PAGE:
The Secretary of State's rôle in providing advice and guidance in the design and planning of schools through Her Majesty's Inspectors, architects and quantity surveyors becomes even more important. Perhaps I should make it clear that if architects, quantity surveyors or professional staff of that type are required we have the resources of the Scottish Development Department. It is not a question of the Scottish Education Department doing this separately. We have the full resources of the Scottish Development Department in this matter.

Advice and guidance in the design and planning of schools is also provided through a number of formal documents, such as the Educational Building Notes produced by the Scottish Education Department and, in the case of playing fields particularly, through Bulletin No. 28 issued by the Department of Education and Science. This bulletin is not a brief document which does not go into any of the detailed proposals which can be involved in the provision of playing fields. It is a very detailed document running to 84 pages and containing a tremendous amount of detail. I believe that this document covers the range of problems which are likely to be met, at least in normal circumstances and in some abnormal circumstances as well, in the provision of playing fields. I could not guarantee that every circumstance is covered there, but the document gives a fairly comprehensive cover of the type of problems which are likely to be met.

Apart from that, guidance is available in design matters generally to education authorities at any time. Circular No. 654 issued in August, 1967, with the new School Premises Regulations and School Building Code, has a section on design guidance making that point particularly clear. I quote a short passage from it, because it demonstrates the kind of relationship between the central Department, on the one hand, and the education authority, on the other: It is the Department's aim to reduce the amount of architectural effort taken up by oversight of the planning of individual projects so that more effort may be devoted to the production of design guidance available to all. Authorities will be free to continue, where appropriate, to consult the District Inspector and the Department's architect for advice on the preparation of a schedule of accommodation, architect's brief and sketch plans… The various documents which are provided for in the School Building Code are normally channelled through the local Her Majesly's Inspectors, so that on the spot we have the opportunity of having the inspector's advice on the proposals as they come up to the tender stage.

Now so far as playing fields specifically are concerned, the School Building Code requires education authorities at the sketch plan and estimated cost stage, the third stage I mentioned earlier, to provide details of the type and number of pitches and other facilities provided, and also to submit a contoured plan showing the layout of the playing field, details of the costs of construction, layout and planting, levelling, excavation and filling and drainage works, as well as specifying the buildings to be erected and their cost. These are examined by the Department's specialist advisers before approval to ensure that the proposals are reasonable and the estimated costs acceptable.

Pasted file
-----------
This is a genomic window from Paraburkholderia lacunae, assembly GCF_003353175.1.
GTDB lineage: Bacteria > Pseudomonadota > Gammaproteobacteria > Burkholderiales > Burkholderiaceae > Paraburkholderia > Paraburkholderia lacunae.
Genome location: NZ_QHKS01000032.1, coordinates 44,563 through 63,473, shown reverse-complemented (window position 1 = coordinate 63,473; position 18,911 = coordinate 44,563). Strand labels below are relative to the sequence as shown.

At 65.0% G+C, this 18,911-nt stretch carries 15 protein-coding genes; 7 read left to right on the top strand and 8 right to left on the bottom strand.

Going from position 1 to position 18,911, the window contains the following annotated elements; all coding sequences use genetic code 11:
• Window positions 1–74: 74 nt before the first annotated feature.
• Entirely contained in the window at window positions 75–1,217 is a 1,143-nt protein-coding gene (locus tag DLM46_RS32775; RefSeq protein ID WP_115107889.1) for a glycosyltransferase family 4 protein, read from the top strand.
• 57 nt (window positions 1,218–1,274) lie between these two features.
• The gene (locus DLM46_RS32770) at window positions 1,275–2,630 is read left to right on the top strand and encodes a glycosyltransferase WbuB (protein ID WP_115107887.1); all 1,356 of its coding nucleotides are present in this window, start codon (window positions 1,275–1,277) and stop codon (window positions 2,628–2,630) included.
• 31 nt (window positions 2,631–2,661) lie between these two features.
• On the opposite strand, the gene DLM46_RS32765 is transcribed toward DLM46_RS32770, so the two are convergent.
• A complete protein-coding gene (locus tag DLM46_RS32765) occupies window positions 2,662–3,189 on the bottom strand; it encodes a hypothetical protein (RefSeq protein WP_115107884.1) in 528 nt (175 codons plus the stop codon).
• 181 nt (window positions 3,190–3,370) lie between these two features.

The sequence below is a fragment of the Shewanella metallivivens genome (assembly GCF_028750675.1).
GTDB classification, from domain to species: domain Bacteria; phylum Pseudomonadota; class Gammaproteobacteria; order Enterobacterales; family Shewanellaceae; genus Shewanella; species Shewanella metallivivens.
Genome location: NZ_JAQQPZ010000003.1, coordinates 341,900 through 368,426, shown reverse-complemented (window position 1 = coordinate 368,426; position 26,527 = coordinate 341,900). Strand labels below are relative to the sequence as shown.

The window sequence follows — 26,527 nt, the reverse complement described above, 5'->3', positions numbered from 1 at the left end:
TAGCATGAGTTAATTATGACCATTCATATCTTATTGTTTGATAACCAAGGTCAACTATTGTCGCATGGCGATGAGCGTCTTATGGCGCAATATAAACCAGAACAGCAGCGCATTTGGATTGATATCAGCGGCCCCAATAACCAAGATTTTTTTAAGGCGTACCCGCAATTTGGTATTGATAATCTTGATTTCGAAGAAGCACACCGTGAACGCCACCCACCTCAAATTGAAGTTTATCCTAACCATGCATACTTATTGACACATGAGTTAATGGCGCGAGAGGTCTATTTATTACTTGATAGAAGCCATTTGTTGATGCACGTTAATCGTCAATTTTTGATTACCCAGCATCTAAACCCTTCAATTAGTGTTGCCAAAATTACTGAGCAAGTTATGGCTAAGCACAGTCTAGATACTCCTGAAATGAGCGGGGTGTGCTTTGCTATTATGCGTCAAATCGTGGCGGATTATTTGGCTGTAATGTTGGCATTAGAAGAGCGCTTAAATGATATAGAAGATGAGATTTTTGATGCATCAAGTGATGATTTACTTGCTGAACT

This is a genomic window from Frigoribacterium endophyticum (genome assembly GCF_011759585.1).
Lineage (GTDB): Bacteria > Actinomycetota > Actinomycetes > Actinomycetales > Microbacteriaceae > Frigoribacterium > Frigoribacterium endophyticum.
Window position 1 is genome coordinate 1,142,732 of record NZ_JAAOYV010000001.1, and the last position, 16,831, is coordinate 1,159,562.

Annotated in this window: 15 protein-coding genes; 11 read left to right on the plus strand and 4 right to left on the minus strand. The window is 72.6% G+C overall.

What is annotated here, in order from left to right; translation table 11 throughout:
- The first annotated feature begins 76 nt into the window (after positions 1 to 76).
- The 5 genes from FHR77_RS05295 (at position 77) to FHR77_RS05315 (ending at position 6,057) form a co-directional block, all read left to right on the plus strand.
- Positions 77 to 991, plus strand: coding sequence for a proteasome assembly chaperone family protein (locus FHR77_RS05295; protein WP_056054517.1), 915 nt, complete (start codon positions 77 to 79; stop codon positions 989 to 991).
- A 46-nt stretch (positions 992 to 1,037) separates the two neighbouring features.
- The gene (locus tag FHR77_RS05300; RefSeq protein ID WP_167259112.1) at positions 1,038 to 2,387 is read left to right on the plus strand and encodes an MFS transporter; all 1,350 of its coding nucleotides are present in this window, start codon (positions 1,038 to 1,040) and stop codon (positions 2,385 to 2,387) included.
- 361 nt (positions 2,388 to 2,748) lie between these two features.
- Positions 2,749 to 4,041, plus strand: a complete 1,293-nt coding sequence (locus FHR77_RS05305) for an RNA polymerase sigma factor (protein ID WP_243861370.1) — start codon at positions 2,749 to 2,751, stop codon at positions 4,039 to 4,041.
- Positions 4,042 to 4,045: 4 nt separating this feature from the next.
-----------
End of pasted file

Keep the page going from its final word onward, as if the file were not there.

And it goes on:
But the responsibility for seeing that the plans are implemented—and this is the point which I think my hon. Friend is particularly concerned about—and that the costs are kept under control is that of the authority. This has always been so, even under the previous more detailed procedure. So, so far as the control of the project is concerned, once final approval has been given, the responsibility is the authority's. That is where the buck stops, in the phrase which my hon. Friend used.

There is no doubt about this, and the education authorities accept that responsibility. It is for them to progress chase, as my hon. Friend said. It is for them to see that the work is carried out satisfactorily by the architects, the surveyors, and the contractors they employ, whether they are employing their own architects or whether, as in the case of St. Columba's, they have gone to an outside firm. I have no evidence generally that authorities are not vigilant in seeing that this oversight of projects is carried on during the whole process of the project, and, of course, it is very much in the interests of the education authorities that they should do so. I think we must allow a certain degree of trust at least to them, as responsible bodies, and accept that if they are left to do a job they will do the job adequately, as in my experience they do.

That is why the Department as such does not have these relations with contractors which my hon. Friend mentioned. Neither individually nor generally do we have relations with contractors because the contractual relationships are essentially between the education authority and the contractors rather than with the Department in matters of this sort. But all the advice is available to contractors as well as to architects, and we make a point of ensuring that the Building Notes of the Department are made known to the people responsible for carrying out school building projects.

So far as St. Columba's is concerned, when the sketch plans and estimated costs were submitted in 1964 approval was given to the cost of £3,092 for the playing field. Tenders for the school as a whole, including the playing field, were approved in October, 1965. In August, 1967, which was five months after the school was opened, the Director of Education wrote to the Department to say he had been informed by the architects for the school that extremely difficult conditions had been encountered at the south-west corner of the grass playing pitch which made it impossible for the area to be cultivated as proposed.